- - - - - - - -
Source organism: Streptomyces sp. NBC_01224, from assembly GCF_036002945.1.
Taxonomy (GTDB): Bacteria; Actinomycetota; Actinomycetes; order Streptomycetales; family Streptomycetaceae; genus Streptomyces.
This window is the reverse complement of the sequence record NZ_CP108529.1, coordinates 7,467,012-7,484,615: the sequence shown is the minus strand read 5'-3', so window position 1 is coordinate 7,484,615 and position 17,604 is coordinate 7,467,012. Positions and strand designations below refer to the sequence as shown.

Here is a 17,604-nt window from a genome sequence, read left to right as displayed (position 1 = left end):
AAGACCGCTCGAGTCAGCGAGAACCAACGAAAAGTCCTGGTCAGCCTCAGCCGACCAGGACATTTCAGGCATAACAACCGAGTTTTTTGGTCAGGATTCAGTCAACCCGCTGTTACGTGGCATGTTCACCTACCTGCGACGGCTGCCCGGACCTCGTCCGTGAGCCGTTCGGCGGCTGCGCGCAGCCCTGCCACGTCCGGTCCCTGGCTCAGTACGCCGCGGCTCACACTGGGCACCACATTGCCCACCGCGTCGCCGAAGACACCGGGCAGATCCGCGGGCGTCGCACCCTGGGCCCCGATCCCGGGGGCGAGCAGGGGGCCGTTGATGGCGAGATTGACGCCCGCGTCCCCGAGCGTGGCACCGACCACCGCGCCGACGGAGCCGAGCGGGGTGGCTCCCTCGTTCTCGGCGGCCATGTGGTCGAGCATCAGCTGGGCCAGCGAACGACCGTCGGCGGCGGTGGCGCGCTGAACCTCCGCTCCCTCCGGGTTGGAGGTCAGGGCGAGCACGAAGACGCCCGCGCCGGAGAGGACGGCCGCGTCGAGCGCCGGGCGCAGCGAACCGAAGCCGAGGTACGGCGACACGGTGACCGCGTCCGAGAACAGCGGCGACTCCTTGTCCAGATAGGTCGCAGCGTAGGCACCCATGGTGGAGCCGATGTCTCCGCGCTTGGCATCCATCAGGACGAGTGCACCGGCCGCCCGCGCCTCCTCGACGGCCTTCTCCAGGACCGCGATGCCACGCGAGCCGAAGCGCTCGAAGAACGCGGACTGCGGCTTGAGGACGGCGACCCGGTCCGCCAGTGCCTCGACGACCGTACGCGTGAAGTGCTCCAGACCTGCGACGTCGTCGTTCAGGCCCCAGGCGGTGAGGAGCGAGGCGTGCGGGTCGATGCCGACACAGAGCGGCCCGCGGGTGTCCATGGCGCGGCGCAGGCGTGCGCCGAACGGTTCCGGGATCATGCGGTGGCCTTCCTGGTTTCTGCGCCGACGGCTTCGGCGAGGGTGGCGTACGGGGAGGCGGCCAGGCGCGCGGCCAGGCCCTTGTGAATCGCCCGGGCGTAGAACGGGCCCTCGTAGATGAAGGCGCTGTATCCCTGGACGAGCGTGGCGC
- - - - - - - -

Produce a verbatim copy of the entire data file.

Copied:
Source organism: Streptomyces sp. NBC_01224, from assembly GCF_036002945.1.
Taxonomy (GTDB): Bacteria; Actinomycetota; Actinomycetes; order Streptomycetales; family Streptomycetaceae; genus Streptomyces.
This window is the reverse complement of the sequence record NZ_CP108529.1, coordinates 7,467,012-7,484,615: the sequence shown is the minus strand read 5'-3', so window position 1 is coordinate 7,484,615 and position 17,604 is coordinate 7,467,012. Positions and strand designations below refer to the sequence as shown.

Here is a 17,604-nt window from a genome sequence, read left to right as displayed (position 1 = left end):
AAGACCGCTCGAGTCAGCGAGAACCAACGAAAAGTCCTGGTCAGCCTCAGCCGACCAGGACATTTCAGGCATAACAACCGAGTTTTTTGGTCAGGATTCAGTCAACCCGCTGTTACGTGGCATGTTCACCTACCTGCGACGGCTGCCCGGACCTCGTCCGTGAGCCGTTCGGCGGCTGCGCGCAGCCCTGCCACGTCCGGTCCCTGGCTCAGTACGCCGCGGCTCACACTGGGCACCACATTGCCCACCGCGTCGCCGAAGACACCGGGCAGATCCGCGGGCGTCGCACCCTGGGCCCCGATCCCGGGGGCGAGCAGGGGGCCGTTGATGGCGAGATTGACGCCCGCGTCCCCGAGCGTGGCACCGACCACCGCGCCGACGGAGCCGAGCGGGGTGGCTCCCTCGTTCTCGGCGGCCATGTGGTCGAGCATCAGCTGGGCCAGCGAACGACCGTCGGCGGCGGTGGCGCGCTGAACCTCCGCTCCCTCCGGGTTGGAGGTCAGGGCGAGCACGAAGACGCCCGCGCCGGAGAGGACGGCCGCGTCGAGCGCCGGGCGCAGCGAACCGAAGCCGAGGTACGGCGACACGGTGACCGCGTCCGAGAACAGCGGCGACTCCTTGTCCAGATAGGTCGCAGCGTAGGCACCCATGGTGGAGCCGATGTCTCCGCGCTTGGCATCCATCAGGACGAGTGCACCGGCCGCCCGCGCCTCCTCGACGGCCTTCTCCAGGACCGCGATGCCACGCGAGCCGAAGCGCTCGAAGAACGCGGACTGCGGCTTGAGGACGGCGACCCGGTCCGCCAGTGCCTCGACGACCGTACGCGTGAAGTGCTCCAGACCTGCGACGTCGTCGTTCAGGCCCCAGGCGGTGAGGAGCGAGGCGTGCGGGTCGATGCCGACACAGAGCGGCCCGCGGGTGTCCATGGCGCGGCGCAGGCGTGCGCCGAACGGTTCCGGGATCATGCGGTGGCCTTCCTGGTTTCTGCGCCGACGGCTTCGGCGAGGGTGGCGTACGGGGAGGCGGCCAGGCGCGCGGCCAGGCCCTTGTGAATCGCCCGGGCGTAGAACGGGCCCTCGTAGATGAAGGCGCTGTATCCCTGGACGAGCGTGGCGC